The well-known maxim 'Delegata potestas non potest delegari,' applicable to the law of agency in the general and common law, is well understood and has had wider [276 U.S. 394, 406] application in the construction of our federal and state Constitutions than it has in private law. Our Federal Constitution and state Constitutions of this country divide the governmental power into three branches. The first is the legislative, the second is the executive, and the third is the judicial, and the rule is that in the actual administration of the government Congress or the Legislature should exercise the legislative power, the President or the state executive, the Governor, the executive power, and the courts or the judiciary the judicial power, and in carrying out that constitutional division into three branches it is a breach of the national fundamental law if Congress gives up its legislative power and transfers it to the President, or to the judicial branch, or if by law it attempts to invest itself or its members with either executive power or judicial power. This is not to say that the three branches are not co-ordinate parts of one government and that each in the field of its duties may not invoke the action of the two other branches in so far as the action invoked shall not be an assumption of the constitutional field of action of another branch. In determining what it may do in seeking assistance from another branch, the extent and character of that assistence must be fixed according to common sense and the inherent necessities of the governmental co-ordination.
The field of Congress involves all and many varieties of legislative action, and Congress has found it frequently necessary to use officers of the executive branch within defined limits, to secure the exact effect intended by its acts of legislation, by vesting discretion in such officers to make public regulations interpreting a statute and directing the details of its execution, even to the extent of providing for penalizing a breach of such regulations. United States v. Grimaud, 220 U.S. 506, 518 , 31 S. Ct. 480; Union Bridge Co. v. United States, 204 U.S. 364 , 27 S. Ct. 367; Buttfield v. [276 U.S. 394, 407] Stranahan, 192 U.S. 470 , 24 S. Ct. 349; In re Kollock, 165 U.S. 526 , 17 S. Ct. 444; Oceanic Steam Navigation Co. v. Stranahan, 214 U.S. 320 , 29 S. Ct. 671
Congress may feel itself unable conveniently to determine exactly when its exercise of the legislative power should become effective, because dependent on future conditions, and it may leave the determination of such time to the decision of an executive, or, as often happens in matters of state legislation, it may be left to a popular vote of the residents of a district to be affected by the legislation. While in a sense one may say that such residents are exercising legislative power, it is not an exact statement, because the power has already been exercised legislatively by the body vested with that power under the Constitution, the condition of its legislation going into effect being made dependent by the Legislature on the expression of the voters of a certain district. As Judge Ranney of the Ohio Supreme Court in Cincinnati, Wilmington & Zanesville Railroad Co. v. Commissioners, 1 Ohio St. 77, 88, said in such a case:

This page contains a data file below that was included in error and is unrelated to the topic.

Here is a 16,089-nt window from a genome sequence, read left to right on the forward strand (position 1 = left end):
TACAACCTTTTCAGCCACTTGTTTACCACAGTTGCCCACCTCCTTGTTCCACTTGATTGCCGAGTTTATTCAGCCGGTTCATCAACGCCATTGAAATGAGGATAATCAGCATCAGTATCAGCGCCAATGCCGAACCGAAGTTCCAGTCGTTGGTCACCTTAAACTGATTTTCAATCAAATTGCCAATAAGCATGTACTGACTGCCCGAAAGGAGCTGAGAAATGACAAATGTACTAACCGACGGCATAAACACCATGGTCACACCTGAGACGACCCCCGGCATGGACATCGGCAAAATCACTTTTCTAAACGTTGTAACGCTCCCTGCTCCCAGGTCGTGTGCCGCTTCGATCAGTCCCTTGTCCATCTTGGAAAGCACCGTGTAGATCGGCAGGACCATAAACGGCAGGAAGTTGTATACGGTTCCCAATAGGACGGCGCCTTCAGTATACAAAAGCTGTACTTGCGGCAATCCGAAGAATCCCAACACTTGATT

See, also, Moers v. Reading, 21 Pa. 188, 202; Locke's Appeal, 72 Pa. 491, 498, 13 Am. Rep. 716.
Again, one of the great functions conferred on Congress by the Federal Constitution is the regulation of interstate commerce and rates to be exacted by interstate carriers for the passenger and merchandise traffic. The rates to be fixed are myriad. If Congress were to be required to fix every rate, it would be impossible to exercise the power at all. Therefore, common sense requires that in the fixing of such rates Congress may provide a Com- [276 U.S. 394, 408] mission, as it does, called the Interstate Commerce Commission, to fix those rates, after hearing evidence and argument concerning them from interested parties, all in accord with a general rule that Congress first lays down that rates shall be just and reasonable considering the service given and not discriminatory. As said by this Court in Interstate Commerce Commission v. Goodrich Transit Co., 224 U.S. 194, 214 , 32 S. Ct. 436, 441 ( 56 L. Ed. 729):
The principle upon which such a power is upheld in state legislation as to fixing railway rates is admirably stated by Judge Mitchell in the case of State v. Chicago, Milwaukee & St. Paul Railway Co., 38 Minn. 281, 298 to 302, 37 N. W. 782. The learned judge says on page 301 (37 N. W. 788):
See, also, the language of Justices Miller and Bradley in the same case in this Court. Chicago, M. & St. P. R. Co. v. Minnesota ex rel. Railroad & W. Commission, 134 U.S. 418, 459 , 461 S., 464, 10 S. Ct. 462, 702.